For example, Andrea Bowers’ same sign may not be considered effectively social practice if it were installed in downtown Los Angeles.
That being said, there are many works in the Art Fairs, some of which are depicted below, which seem to fall within the band of gray area around the periphery of social practice. If there were only a sampling of works that technically count as the hammer of social practice, there were many more which seemed to want to influence society by mirroring it. From louder, more verbal pieces like those of Barbara Kreuger’s advertisement-like work to softer, more poetic commentary like William Doherty’s photographs of urban landscapes, there’s a whole spectrum in between.
There seems to be some debate within the social practice realm, amongst people who have such strong desire to make measurable, concrete changes in their worlds: is art- social practice or otherwise- the best tool to use? Why not go volunteer at your local food bank, lobby your congressperson, switch to an electric vehicle, raise money for the cause you believe in- basically, walk your talk instead of talking it?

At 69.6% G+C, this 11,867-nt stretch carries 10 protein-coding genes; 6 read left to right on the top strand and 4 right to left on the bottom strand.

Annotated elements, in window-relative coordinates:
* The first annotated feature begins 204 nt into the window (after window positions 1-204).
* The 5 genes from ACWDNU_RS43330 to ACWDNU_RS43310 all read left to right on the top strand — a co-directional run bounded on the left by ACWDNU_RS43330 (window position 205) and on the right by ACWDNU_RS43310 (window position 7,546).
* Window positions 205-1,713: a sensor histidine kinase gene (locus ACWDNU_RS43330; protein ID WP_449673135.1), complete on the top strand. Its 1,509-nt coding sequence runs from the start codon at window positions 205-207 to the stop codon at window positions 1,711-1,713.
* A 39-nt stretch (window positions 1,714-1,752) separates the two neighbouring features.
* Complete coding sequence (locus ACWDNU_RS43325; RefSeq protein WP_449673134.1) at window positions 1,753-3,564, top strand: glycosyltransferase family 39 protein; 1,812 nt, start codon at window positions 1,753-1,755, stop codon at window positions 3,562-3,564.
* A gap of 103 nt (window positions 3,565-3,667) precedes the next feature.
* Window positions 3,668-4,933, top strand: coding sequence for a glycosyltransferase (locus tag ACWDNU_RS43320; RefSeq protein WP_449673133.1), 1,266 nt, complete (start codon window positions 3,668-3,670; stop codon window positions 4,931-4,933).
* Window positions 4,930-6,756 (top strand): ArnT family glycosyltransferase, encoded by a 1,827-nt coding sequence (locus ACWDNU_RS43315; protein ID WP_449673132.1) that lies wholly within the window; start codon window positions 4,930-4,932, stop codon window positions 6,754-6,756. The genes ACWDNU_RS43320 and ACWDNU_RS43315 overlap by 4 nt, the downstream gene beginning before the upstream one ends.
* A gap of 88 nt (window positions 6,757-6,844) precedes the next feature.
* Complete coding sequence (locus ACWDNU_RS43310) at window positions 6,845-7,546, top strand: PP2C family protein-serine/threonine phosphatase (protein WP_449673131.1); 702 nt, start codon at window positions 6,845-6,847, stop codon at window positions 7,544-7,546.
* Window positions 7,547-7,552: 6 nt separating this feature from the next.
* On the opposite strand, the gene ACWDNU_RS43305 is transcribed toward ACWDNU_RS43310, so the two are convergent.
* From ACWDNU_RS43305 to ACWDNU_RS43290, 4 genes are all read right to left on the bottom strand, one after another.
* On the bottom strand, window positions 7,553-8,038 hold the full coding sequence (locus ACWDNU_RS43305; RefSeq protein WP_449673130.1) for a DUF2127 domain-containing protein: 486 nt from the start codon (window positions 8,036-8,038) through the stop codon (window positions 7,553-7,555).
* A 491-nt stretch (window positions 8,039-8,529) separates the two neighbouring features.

This is a valid concern I’m sure many artists have ruminated over. A response that comes to mind are the wise words of Angeleno Linda Gabriel, a woman living as both an artist and a counselor/therapist, “Don’t think in terms of either/or; think both/and!”
Each course of action or mode of expression has an equally important place, and the line that separates the two may not be so clear as it seems at first glance. Either alone would be less effective. Think of a march without protest signs or political efforts without posters, bumper stickers, shirts, TV ads, etc. There may be some people more moved by a face-to-face interaction and others more effected by a distant radio interview or an image in their peripheral vision, stenciled on a wall. Shifts occur via messages in all manner of vehicles and on all levels- from dreams to subliminal whispers to audible shouts.